By Kudzai Kuwaza
President Emmerson Mnangagwa has urged government to speed up reform of the country’s tax regime to improve investment inflows towards the mining sector.
Mnangagwa told the just ended Chamber of Mines annual general meeting that all stakeholders should work together to achieve the objective of a US$12 billion industry by 2022.
“We are determined to progressively eliminate bottlenecks, red tape and all forms of corruption within government bureaucracy,” he said.
“To this end I urge the two ministries of Mines and Mining Development and Finance and Economic Development to speedily conclude the development of a consolidated fiscal regime for the Ease of doing business”
Zimbabwe has seen renewed interest from foreign investors since long time president Robert Mugabe was removed from power in a military coup in 2017, but financing of projects remains a hurdle.
With the controversial local ownership policy, which restricted foreign shareholding to 49% amended, the country’s tax regime is now considered to be the single largest impediment to foreign investment while power shortages threaten output.
Industry insiders say capital requirements for the sector stand at around US$11 billion for both ramp-up and sustenance.
Speaking at the same meeting, Energy minster Fortune Chasi indicated that his ministry will meet mining sector representatives to discuss the power crisis.
“Going forward we are going to be engaging the mining industry to come up with structures that will enable us to ensure predictable and certain distribution of power” Chasi said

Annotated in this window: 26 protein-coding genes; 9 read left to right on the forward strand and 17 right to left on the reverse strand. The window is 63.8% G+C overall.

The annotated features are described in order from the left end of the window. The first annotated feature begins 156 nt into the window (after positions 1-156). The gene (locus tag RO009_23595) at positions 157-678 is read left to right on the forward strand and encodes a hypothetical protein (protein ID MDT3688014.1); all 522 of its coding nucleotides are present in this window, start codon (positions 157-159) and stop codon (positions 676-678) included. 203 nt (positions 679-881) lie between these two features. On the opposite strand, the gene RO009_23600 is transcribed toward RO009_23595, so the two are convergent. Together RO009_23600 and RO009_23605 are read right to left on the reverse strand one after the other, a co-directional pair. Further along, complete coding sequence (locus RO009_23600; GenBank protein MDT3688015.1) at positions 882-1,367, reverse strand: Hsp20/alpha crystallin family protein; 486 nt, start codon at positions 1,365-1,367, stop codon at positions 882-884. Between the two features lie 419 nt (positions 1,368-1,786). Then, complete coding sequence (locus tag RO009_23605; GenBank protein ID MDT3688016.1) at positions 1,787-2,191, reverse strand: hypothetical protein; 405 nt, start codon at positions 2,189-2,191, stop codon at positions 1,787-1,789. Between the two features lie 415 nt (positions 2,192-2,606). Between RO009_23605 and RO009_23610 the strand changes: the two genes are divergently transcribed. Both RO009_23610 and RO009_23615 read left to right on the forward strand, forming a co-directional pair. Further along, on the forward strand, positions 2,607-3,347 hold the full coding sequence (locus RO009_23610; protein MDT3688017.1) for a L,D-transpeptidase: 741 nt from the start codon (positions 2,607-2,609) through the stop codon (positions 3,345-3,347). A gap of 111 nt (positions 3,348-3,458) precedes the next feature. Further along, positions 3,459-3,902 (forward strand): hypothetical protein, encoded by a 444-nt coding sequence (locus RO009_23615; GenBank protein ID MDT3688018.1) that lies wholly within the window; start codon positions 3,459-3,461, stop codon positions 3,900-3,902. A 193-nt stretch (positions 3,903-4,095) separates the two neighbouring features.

“Exporting mining firms can also enter into foreign currency payments arrangements with ZETDC on a back-to-back arrangement with regional utilities to enable the utility to secure more imports”.
Zimbabwe is currently facing acute power shortages, which have seen industry and households go for as long as eight hours without electricity.
Kariba, the country’s largest power station is producing 358MW from an average of 542MW after the Zambezi River Authority, which is jointly run by Zambia and Zimbabwe who own Kariba dam, allocated 16 billion cubic metres for power generation from 19 billion cubic meters in 2018.
The cash strapped country has also not paid for power imports from South Africa and Mozambique since last October resulting in a cut in power supplies. The debt is around $83 million.
Chasi said vandalism and theft has resulted in the country having a deficit of 2000 transformers, which cost up to US$50 000 each to replace.
Chasi revealed that his ministry will revoke the licences of independent power producers with no capacity to generate to prevent rent seeking.
He said his ministry was in the process of reviewing the licences of more than 30 independent power producers with the capacity to produce a total of 5000 megawatts.
Mines minister Winston Chitando said government would withdraw concessions which were unused giving an example of a concession, which despite being acquired in 1971 remains undeveloped.